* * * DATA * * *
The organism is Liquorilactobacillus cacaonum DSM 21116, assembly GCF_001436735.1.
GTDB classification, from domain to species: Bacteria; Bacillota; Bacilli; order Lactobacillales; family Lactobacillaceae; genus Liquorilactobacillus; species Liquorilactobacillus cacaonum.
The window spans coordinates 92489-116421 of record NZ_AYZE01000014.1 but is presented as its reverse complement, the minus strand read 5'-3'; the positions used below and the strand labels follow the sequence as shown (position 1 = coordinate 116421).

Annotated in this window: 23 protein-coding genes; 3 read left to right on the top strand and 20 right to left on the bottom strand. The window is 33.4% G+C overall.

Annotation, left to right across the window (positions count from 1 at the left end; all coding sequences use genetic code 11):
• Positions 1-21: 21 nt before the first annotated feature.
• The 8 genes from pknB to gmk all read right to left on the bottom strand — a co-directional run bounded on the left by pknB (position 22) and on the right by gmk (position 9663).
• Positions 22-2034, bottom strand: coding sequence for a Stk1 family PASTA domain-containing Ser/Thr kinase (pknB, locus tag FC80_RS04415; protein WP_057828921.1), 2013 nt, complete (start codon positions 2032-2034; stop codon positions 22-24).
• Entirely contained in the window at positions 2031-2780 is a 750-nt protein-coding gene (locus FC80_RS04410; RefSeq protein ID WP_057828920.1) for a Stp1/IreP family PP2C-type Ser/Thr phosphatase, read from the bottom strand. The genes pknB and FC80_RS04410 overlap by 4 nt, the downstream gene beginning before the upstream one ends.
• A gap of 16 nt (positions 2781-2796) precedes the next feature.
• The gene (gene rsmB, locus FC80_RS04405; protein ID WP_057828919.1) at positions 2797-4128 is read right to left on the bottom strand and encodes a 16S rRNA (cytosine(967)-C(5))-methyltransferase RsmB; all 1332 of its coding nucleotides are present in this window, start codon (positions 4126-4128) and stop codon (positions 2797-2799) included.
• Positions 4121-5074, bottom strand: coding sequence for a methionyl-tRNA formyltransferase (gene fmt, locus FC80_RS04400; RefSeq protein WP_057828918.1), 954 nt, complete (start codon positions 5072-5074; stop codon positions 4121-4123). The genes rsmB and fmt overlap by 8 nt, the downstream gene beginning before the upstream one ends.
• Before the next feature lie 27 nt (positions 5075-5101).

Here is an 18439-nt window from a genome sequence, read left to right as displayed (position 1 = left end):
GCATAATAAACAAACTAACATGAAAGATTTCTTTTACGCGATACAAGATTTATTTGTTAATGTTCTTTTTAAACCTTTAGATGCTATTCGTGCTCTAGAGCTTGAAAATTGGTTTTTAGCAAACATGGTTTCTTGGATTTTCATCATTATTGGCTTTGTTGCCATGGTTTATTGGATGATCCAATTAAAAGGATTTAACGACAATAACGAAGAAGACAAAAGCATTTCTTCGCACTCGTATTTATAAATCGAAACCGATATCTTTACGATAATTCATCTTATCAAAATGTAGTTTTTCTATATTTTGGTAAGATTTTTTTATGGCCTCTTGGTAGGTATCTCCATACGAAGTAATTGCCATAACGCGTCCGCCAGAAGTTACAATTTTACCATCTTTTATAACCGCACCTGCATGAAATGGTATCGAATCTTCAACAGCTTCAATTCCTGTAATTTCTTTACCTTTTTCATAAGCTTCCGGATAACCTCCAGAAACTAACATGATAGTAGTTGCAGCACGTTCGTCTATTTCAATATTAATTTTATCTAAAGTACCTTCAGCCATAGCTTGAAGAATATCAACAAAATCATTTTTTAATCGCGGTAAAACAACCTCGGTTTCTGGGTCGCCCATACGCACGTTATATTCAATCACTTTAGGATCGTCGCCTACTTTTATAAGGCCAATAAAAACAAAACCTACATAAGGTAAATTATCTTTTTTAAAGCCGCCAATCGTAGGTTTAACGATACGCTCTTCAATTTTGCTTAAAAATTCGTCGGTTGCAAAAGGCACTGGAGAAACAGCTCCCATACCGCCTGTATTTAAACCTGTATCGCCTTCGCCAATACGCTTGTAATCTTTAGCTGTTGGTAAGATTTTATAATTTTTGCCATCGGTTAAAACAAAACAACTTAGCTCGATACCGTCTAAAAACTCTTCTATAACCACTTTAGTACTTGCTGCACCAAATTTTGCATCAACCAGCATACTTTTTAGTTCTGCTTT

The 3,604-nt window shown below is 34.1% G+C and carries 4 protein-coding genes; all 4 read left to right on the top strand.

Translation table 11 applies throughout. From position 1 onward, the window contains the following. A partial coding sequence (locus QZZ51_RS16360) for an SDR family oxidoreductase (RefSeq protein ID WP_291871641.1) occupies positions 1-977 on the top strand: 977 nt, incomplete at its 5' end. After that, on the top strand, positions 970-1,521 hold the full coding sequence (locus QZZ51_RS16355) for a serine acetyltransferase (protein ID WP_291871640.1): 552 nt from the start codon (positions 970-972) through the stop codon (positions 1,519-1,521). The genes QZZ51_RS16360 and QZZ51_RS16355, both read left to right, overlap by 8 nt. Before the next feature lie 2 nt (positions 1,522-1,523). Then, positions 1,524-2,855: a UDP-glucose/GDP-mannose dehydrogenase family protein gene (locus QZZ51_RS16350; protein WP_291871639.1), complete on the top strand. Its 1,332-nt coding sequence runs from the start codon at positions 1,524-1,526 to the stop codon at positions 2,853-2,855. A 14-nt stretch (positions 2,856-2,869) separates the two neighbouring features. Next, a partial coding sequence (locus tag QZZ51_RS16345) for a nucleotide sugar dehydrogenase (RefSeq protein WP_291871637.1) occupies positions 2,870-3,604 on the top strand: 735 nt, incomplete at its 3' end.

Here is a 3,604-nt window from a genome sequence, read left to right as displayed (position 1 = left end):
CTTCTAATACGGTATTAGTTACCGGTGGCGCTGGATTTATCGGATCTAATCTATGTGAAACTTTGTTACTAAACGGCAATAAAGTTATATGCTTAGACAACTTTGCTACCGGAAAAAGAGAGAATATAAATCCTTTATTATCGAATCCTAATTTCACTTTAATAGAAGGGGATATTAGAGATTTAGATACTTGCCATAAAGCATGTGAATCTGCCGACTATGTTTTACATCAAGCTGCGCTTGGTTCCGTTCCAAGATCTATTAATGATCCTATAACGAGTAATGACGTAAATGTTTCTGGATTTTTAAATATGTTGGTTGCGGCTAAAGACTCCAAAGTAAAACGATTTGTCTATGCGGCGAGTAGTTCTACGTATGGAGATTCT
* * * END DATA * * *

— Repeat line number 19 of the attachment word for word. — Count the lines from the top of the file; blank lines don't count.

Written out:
CTTCTAATACGGTATTAGTTACCGGTGGCGCTGGATTTATCGGATCTAATCTATGTGAAACTTTGTTACTAAACGGCAATAAAGTTATATGCTTAGACAACTTTGCTACCGGAAAAAGAGAGAATATAAATCCTTTATTATCGAATCCTAATTTCACTTTAATAGAAGGGGATATTAGAGATTTAGATACTTGCCATAAAGCATGTGAATCTGCCGACTATGTTTTACATCAAGCTGCGCTTGGTTCCGTTCCAAGATCTATTAATGATCCTATAACGAGTAATGACGTAAATGTTTCTGGATTTTTAAATATGTTGGTTGCGGCTAAAGACTCCAAAGTAAAACGATTTGTCTATGCGGCGAGTAGTTCTACGTATGGAGATTCT